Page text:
The questions asked for the 1950 census are not that different from the questions asked on the 1940 census. With only 20 questions asked, the 1950 census is a bit shorter. Additional questions were asked of 6 people on the “sample” per page while only 2 per page were asked additional information in the 1940 census.
The usual information for name, age, birthday, marriage status, etc is recorded. Information on work and occupation are are asked of every individual over the age of 14.
📝 Fun Fact! 📝
The 1950 Census required the work of over 140,000 people to make it happen!
Every genealogy researcher will be hoping their ancestor(s) is one of the 6 samples on each page that have a bit more information asked. Questions such as was the person living in the same house the previous year, and was the person living in the same county a year previously.
Find the full list of questions asked of the population in 1950 on the National Archives site.
Form P8, Indian Reservation Schedule
For Native Americans living on reservations in 1950, they were enumerated in Form P8, the Indian Reservation Schedule.
Native Americans not living on a reservation were enumerated with the general population.
Self Enumeration Experiment
Interestingly, in 1950, the census bureau experimented for the first time with self enumeration. In certain enumeration districts in Michigan and Ohio, individuals filled out the census form themselves. For a full list of the counties/districts in these states head over to the NARA site.
Here’s another fun fact: The 1950 census was the last census where enumerators visited each household.
The 1950 Census and Post-War America
When the 1950 census was taken, America looked much different than on the 1940 census.
America and the world had been through World War II. Many lives had been lost, and many lives disrupted. Around the world, many families had been separated with many settling in America.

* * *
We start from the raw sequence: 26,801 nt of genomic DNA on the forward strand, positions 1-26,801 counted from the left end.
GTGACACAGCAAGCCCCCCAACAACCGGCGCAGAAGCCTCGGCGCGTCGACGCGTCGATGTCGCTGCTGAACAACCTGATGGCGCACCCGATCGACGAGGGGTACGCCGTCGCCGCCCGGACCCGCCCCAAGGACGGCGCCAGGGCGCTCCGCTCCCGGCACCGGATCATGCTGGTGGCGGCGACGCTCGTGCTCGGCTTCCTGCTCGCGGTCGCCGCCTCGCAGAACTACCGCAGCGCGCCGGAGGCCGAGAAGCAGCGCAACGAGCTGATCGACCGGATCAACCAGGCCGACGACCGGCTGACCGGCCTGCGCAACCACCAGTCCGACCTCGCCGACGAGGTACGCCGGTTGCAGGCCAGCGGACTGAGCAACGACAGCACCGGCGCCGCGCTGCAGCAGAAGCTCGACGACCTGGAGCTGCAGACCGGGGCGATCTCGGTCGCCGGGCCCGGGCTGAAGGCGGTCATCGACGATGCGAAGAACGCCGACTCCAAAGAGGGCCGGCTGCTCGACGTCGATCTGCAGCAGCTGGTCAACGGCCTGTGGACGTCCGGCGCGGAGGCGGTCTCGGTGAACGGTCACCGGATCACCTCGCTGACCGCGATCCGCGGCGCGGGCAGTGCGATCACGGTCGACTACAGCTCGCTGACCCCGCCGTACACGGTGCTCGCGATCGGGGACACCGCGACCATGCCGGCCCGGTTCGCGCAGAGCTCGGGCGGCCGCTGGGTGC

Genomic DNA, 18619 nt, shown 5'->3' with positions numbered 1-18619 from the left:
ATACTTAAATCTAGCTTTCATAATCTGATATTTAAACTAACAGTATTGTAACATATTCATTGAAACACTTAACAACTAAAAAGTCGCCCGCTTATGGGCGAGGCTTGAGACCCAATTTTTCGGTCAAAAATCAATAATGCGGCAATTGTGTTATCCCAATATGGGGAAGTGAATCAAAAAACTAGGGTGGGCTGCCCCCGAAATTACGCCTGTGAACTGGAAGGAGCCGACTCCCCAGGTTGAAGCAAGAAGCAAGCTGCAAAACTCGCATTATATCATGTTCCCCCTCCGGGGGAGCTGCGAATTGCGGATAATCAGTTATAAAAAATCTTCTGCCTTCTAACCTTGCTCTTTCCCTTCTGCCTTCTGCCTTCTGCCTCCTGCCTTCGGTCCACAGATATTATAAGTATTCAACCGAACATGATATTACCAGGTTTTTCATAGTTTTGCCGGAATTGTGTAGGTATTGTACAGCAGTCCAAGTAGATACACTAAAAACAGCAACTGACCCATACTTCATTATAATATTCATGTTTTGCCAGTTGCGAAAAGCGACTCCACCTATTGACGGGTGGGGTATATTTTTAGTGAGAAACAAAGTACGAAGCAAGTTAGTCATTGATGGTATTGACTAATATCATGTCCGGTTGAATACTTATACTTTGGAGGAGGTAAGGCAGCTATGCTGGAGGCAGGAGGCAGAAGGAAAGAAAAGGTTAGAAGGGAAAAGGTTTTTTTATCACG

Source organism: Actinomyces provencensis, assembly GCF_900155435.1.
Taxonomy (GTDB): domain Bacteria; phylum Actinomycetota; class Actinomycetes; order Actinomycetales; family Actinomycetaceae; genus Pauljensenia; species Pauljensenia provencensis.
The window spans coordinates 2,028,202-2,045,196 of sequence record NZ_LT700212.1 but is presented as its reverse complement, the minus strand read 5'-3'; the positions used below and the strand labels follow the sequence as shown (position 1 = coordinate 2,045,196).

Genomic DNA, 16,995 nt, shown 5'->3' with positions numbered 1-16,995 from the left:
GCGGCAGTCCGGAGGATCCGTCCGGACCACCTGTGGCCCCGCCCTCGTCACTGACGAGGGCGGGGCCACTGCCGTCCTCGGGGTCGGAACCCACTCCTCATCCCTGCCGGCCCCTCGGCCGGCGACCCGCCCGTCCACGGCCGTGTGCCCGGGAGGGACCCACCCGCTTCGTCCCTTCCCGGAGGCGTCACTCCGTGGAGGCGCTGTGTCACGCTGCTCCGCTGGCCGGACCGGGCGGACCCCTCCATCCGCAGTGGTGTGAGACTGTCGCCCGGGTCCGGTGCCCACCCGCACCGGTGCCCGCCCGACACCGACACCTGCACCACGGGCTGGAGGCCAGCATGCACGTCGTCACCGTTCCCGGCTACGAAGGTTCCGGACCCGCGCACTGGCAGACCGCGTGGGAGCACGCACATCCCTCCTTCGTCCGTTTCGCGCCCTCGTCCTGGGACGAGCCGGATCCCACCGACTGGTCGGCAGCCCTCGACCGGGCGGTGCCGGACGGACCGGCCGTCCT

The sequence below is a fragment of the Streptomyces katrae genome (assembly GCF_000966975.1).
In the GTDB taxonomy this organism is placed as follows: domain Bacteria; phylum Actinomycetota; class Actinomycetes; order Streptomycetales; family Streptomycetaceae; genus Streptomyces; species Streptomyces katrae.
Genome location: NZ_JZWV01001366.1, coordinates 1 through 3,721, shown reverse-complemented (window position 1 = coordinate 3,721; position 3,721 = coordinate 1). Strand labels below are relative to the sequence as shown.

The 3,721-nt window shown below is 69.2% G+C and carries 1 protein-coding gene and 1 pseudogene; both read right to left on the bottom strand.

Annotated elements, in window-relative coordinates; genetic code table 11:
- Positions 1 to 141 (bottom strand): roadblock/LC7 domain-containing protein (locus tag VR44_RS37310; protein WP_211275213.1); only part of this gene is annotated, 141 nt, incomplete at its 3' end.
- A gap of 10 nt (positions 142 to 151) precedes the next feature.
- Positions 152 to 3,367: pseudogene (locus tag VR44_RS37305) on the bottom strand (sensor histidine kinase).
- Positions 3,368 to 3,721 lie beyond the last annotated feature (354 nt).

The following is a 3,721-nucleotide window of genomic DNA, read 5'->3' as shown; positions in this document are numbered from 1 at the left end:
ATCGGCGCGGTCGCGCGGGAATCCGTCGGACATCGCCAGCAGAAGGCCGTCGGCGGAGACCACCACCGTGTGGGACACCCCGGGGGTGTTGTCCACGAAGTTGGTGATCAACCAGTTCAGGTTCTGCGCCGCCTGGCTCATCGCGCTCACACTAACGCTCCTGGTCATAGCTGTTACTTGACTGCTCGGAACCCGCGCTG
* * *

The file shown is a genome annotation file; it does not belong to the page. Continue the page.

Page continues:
War brides found themselves moving and starting families in a new country. The release of the 1950 census allows researchers to find their war bride ancestor for the first time. For those from the UK, the 1921 Census of England and Wales allows researchers to then find that ancestor as a young woman in her parent’s home.
At the end of the second world war, the Baby Boomer generation began. Coming out of the Great Depression and then the second world war, America was hopeful for a brighter future and prosperity. The first of the baby boomers make their appearance in the 1950 census.
Technology between the 1940 and 1950 census records grew tremendously. Medical advances included the first flu vaccine and the mass production of penicillin for medical treatment in the military. After the war, the general population gained access to it as well.
Radar technology was advanced during the war, and electronic computers were developed. Interestingly, the first modern computer coders were women! Learn more from The History Channel’s article “When Computer Coding Was a ‘Woman’s’ Job”.
Obviously, the world was a fast changing place in the 1940’s, and we can see the evidence in the 1950 census.
As you search the 1950 census for your ancestors, remember to take in everything the census is telling you. Don’t “grab” your ancestor and quickly move on to your next one. Take the time to understand your ancestor in the time, place and family he/she is recorded.